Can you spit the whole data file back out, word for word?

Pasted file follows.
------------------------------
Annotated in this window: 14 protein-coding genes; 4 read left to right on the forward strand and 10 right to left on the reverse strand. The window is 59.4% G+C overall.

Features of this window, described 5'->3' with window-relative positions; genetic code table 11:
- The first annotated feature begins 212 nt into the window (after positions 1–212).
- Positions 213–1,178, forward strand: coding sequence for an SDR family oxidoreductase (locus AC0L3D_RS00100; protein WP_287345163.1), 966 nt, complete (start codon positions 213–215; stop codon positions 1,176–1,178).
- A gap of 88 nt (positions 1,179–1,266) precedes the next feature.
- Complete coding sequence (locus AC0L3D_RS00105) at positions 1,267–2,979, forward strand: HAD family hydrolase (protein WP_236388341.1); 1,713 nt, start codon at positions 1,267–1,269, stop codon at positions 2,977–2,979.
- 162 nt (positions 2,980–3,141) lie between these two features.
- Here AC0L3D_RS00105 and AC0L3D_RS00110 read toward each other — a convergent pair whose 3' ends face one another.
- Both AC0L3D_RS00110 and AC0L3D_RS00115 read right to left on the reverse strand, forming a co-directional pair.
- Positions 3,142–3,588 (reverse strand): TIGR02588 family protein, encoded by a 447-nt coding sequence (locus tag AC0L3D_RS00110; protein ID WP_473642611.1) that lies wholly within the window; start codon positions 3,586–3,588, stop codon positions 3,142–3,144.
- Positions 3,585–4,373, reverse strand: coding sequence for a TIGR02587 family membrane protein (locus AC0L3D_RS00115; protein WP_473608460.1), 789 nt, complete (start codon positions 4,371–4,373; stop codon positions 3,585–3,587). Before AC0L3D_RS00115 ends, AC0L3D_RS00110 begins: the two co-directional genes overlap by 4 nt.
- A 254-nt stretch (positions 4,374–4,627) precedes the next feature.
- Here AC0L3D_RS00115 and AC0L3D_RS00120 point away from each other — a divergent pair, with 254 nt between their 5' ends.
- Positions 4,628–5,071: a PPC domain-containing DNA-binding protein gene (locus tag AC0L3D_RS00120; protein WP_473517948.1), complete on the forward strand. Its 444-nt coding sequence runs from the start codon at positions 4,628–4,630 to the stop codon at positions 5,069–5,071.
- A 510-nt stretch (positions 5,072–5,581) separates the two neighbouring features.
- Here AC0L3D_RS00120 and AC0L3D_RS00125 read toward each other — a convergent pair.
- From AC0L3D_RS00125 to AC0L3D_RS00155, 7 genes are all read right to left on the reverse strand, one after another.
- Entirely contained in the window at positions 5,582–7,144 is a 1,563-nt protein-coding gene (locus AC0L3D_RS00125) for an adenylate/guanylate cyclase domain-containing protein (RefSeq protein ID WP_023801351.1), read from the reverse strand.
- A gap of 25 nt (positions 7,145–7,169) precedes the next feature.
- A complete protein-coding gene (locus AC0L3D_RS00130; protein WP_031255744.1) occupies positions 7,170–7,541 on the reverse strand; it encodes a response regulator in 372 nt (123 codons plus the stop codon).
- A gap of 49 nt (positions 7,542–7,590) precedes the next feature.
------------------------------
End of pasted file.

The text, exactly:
Annotated in this window: 14 protein-coding genes; 4 read left to right on the forward strand and 10 right to left on the reverse strand. The window is 59.4% G+C overall.

Features of this window, described 5'->3' with window-relative positions; genetic code table 11:
- The first annotated feature begins 212 nt into the window (after positions 1–212).
- Positions 213–1,178, forward strand: coding sequence for an SDR family oxidoreductase (locus AC0L3D_RS00100; protein WP_287345163.1), 966 nt, complete (start codon positions 213–215; stop codon positions 1,176–1,178).
- A gap of 88 nt (positions 1,179–1,266) precedes the next feature.
- Complete coding sequence (locus AC0L3D_RS00105) at positions 1,267–2,979, forward strand: HAD family hydrolase (protein WP_236388341.1); 1,713 nt, start codon at positions 1,267–1,269, stop codon at positions 2,977–2,979.
- 162 nt (positions 2,980–3,141) lie between these two features.
- Here AC0L3D_RS00105 and AC0L3D_RS00110 read toward each other — a convergent pair whose 3' ends face one another.
- Both AC0L3D_RS00110 and AC0L3D_RS00115 read right to left on the reverse strand, forming a co-directional pair.
- Positions 3,142–3,588 (reverse strand): TIGR02588 family protein, encoded by a 447-nt coding sequence (locus tag AC0L3D_RS00110; protein ID WP_473642611.1) that lies wholly within the window; start codon positions 3,586–3,588, stop codon positions 3,142–3,144.
- Positions 3,585–4,373, reverse strand: coding sequence for a TIGR02587 family membrane protein (locus AC0L3D_RS00115; protein WP_473608460.1), 789 nt, complete (start codon positions 4,371–4,373; stop codon positions 3,585–3,587). Before AC0L3D_RS00115 ends, AC0L3D_RS00110 begins: the two co-directional genes overlap by 4 nt.
- A 254-nt stretch (positions 4,374–4,627) precedes the next feature.
- Here AC0L3D_RS00115 and AC0L3D_RS00120 point away from each other — a divergent pair, with 254 nt between their 5' ends.
- Positions 4,628–5,071: a PPC domain-containing DNA-binding protein gene (locus tag AC0L3D_RS00120; protein WP_473517948.1), complete on the forward strand. Its 444-nt coding sequence runs from the start codon at positions 4,628–4,630 to the stop codon at positions 5,069–5,071.
- A 510-nt stretch (positions 5,072–5,581) separates the two neighbouring features.
- Here AC0L3D_RS00120 and AC0L3D_RS00125 read toward each other — a convergent pair.
- From AC0L3D_RS00125 to AC0L3D_RS00155, 7 genes are all read right to left on the reverse strand, one after another.
- Entirely contained in the window at positions 5,582–7,144 is a 1,563-nt protein-coding gene (locus AC0L3D_RS00125) for an adenylate/guanylate cyclase domain-containing protein (RefSeq protein ID WP_023801351.1), read from the reverse strand.
- A gap of 25 nt (positions 7,145–7,169) precedes the next feature.
- A complete protein-coding gene (locus AC0L3D_RS00130; protein WP_031255744.1) occupies positions 7,170–7,541 on the reverse strand; it encodes a response regulator in 372 nt (123 codons plus the stop codon).
- A gap of 49 nt (positions 7,542–7,590) precedes the next feature.